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Wednesday, August 26, 2009


Last weekend, my sister, Donna, found this little fella slumped over on a plant stand in her underground garage. Surprised that it was a hummingbird, she took it up to her patio, where she saw that it was alive . . . just barely. Cupping it tenderly in her hand, she held it up to the hummingbird feeder on her patio, pointing its beak into the little yellow flower. Almost at once, its mouth opened with a tiny tongue darting in and out to drink the nectar. It struggled to open its eyes and gulp down more liquid.

Still holding it in her palm, she snapped a couple of pictures, marveling that it sat there contently. A few more trips to the feeder, then it gave a little shudder, ruffled its wings and off it went.

Thanks, Donna, for sharing your pics and the amazing story of the little hummingbird you rescued.

Just in case you’re interested, here are some fast facts about hummingbirds:

• These tiniest of birds are native to the Americas.
• They can hover in mid-air by flapping their wings 12 – 90 times per second.
• They are the only birds that can fly backwards.
• They can fly more than 34 mph.
• They feed on plant nectar and are important flower pollinators.
• They also feed on insects and spiders to balance their sugar diet with protein, amino acids, vitamins, and minerals.
• Unlike other birds, hummingbirds drink by using protrusible grooved or trough-like tongues.
• They consume up to five times their body weight in nectar each day.
• They have the highest metabolism of all animals. Can only store enough energy to survive overnight, so they are only hours away from starving to death at any given moment.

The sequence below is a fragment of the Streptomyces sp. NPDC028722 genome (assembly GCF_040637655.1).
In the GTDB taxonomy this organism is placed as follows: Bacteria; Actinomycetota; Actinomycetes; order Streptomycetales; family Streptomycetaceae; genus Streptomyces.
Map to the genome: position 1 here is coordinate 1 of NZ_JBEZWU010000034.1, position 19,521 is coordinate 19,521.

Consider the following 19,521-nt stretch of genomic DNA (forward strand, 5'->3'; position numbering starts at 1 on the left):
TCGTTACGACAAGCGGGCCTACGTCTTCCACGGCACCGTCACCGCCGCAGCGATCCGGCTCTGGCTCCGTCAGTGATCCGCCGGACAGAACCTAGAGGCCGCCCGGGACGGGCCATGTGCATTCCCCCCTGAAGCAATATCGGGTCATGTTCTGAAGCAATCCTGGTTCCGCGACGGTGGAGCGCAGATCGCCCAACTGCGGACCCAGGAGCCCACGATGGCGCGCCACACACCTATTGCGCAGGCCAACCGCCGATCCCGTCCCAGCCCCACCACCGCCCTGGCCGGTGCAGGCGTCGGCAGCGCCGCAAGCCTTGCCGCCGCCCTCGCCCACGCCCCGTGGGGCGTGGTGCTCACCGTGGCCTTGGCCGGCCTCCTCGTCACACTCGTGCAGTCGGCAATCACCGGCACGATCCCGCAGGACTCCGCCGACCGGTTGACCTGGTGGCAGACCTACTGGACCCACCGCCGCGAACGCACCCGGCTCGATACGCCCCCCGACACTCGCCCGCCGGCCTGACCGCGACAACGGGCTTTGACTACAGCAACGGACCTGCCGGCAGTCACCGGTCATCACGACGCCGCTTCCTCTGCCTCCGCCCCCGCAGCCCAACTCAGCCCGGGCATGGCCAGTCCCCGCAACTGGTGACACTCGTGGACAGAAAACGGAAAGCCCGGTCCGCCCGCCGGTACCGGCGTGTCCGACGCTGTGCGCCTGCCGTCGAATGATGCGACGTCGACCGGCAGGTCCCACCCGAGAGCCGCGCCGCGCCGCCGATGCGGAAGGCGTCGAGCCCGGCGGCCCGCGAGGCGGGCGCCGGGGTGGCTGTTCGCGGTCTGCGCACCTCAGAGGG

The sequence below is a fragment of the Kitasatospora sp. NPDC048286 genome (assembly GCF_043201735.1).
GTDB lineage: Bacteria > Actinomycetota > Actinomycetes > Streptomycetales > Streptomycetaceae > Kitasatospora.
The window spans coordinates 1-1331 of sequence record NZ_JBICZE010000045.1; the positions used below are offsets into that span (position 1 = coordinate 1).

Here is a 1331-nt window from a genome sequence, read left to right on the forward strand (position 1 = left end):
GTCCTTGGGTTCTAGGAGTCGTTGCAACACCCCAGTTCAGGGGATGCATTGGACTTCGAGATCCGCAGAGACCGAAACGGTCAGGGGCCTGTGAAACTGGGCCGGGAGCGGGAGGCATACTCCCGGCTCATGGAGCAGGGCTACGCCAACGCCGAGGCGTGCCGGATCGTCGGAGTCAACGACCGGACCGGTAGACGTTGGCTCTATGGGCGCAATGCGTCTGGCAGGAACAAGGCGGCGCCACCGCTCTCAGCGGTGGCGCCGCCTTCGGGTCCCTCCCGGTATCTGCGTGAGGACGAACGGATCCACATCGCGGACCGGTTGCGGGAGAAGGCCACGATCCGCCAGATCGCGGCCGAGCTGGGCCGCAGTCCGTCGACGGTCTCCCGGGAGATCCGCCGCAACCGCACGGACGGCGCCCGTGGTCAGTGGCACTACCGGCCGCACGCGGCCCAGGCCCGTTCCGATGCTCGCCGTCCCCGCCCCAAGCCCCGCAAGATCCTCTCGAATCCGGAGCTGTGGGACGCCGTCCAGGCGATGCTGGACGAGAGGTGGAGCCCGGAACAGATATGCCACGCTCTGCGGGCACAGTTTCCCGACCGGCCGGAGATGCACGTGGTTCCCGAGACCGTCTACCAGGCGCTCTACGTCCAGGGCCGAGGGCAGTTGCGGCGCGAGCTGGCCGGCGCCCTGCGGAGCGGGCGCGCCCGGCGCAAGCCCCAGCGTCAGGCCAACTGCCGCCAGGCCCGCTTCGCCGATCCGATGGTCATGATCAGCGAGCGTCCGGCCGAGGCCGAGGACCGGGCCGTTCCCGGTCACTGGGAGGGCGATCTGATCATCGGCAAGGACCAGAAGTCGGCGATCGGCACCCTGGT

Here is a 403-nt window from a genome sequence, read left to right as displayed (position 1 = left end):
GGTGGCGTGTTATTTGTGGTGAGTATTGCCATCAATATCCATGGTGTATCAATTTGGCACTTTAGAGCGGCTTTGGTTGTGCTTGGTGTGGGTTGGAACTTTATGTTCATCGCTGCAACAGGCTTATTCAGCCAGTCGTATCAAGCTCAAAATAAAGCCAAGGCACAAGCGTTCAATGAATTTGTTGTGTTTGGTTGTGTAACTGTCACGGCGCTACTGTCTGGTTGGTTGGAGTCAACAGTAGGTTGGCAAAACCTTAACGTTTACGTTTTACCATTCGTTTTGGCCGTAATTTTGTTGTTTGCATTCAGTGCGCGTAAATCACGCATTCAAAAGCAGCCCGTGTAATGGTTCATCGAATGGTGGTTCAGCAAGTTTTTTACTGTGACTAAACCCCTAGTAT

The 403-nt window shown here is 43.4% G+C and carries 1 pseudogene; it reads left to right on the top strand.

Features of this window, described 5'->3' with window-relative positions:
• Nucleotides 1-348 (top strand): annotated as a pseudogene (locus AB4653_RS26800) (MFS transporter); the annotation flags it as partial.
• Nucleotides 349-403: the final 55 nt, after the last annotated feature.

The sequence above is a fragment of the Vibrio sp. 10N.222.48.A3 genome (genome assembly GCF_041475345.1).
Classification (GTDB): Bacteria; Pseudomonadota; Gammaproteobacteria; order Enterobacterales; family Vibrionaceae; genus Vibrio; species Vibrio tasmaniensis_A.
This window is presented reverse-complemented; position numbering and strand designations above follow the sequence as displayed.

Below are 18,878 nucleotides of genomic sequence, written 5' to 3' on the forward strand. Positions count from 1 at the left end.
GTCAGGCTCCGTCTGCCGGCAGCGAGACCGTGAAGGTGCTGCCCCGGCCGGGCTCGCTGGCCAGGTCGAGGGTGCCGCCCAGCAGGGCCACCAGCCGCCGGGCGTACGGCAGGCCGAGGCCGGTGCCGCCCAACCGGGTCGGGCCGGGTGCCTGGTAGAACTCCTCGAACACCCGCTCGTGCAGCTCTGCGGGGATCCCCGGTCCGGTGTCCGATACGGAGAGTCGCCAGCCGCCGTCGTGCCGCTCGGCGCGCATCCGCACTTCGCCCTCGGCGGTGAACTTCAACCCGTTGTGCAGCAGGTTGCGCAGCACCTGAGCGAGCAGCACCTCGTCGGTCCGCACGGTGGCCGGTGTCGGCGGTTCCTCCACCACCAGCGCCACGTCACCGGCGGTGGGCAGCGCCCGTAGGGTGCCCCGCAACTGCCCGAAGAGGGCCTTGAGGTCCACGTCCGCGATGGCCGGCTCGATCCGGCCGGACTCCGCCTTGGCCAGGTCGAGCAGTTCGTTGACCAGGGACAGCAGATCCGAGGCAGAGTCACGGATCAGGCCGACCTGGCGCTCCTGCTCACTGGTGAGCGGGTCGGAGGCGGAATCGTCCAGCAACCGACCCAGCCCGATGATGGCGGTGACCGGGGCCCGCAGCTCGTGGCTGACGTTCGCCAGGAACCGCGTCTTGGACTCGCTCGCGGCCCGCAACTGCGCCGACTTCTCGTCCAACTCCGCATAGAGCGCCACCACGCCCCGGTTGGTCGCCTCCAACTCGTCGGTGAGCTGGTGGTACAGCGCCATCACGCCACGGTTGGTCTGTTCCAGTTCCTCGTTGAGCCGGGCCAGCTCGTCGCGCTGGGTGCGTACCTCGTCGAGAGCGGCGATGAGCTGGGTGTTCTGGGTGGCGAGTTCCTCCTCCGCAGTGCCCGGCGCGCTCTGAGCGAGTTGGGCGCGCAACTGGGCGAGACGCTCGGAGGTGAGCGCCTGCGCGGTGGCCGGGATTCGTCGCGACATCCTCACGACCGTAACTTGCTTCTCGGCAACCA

• Their heart rates can reach 1,260 beats per minute, but they enter a hibernation-like state (torpor) at night, reducing the need for food.
• Average life span of 3 to 4 years, but one tagged hummingbird lived at least 12 years.
• They are found only in the Americas, from southern Alaska to the tip of South America.
• The typical cup-shaped nest is built by the female who lays two white eggs. Males do not participate in nest building or feeding the young (chicks).
• There are between 325 and 340 species of hummingbirds, half of which can be found in Peru, Brazil, and Ecuador.
• Aztecs wore hummingbird talismans, and the Aztec god Huitzilopochtli is often depicted as a hummingbird.
• Trinidad and Tobago is known as “the land of the hummingbird” and bears a hummingbird on that nation’s coat of arms, one-cent coin, and its national airline, Caribbean Air.

Hummingbirds are one of my favorite summer delights, and I must admit, I’ve spent many an evening enjoying their visits to our patio feeders. Here’s to simple pleasures and summertime joys!


Myra Johnson said...

Amazing! It must have worn itself out flying! We get such a kick out of watching the little things chase each other away and defend their right to our feeder. You'd think they'd learn to share!

Erica Vetsch said...

I can't wait to show my SIL the link to today's post. I enjoy hummingbirds, but she LOVES them.

What a special picture, and a special chance to see one of these amazing creatures up close.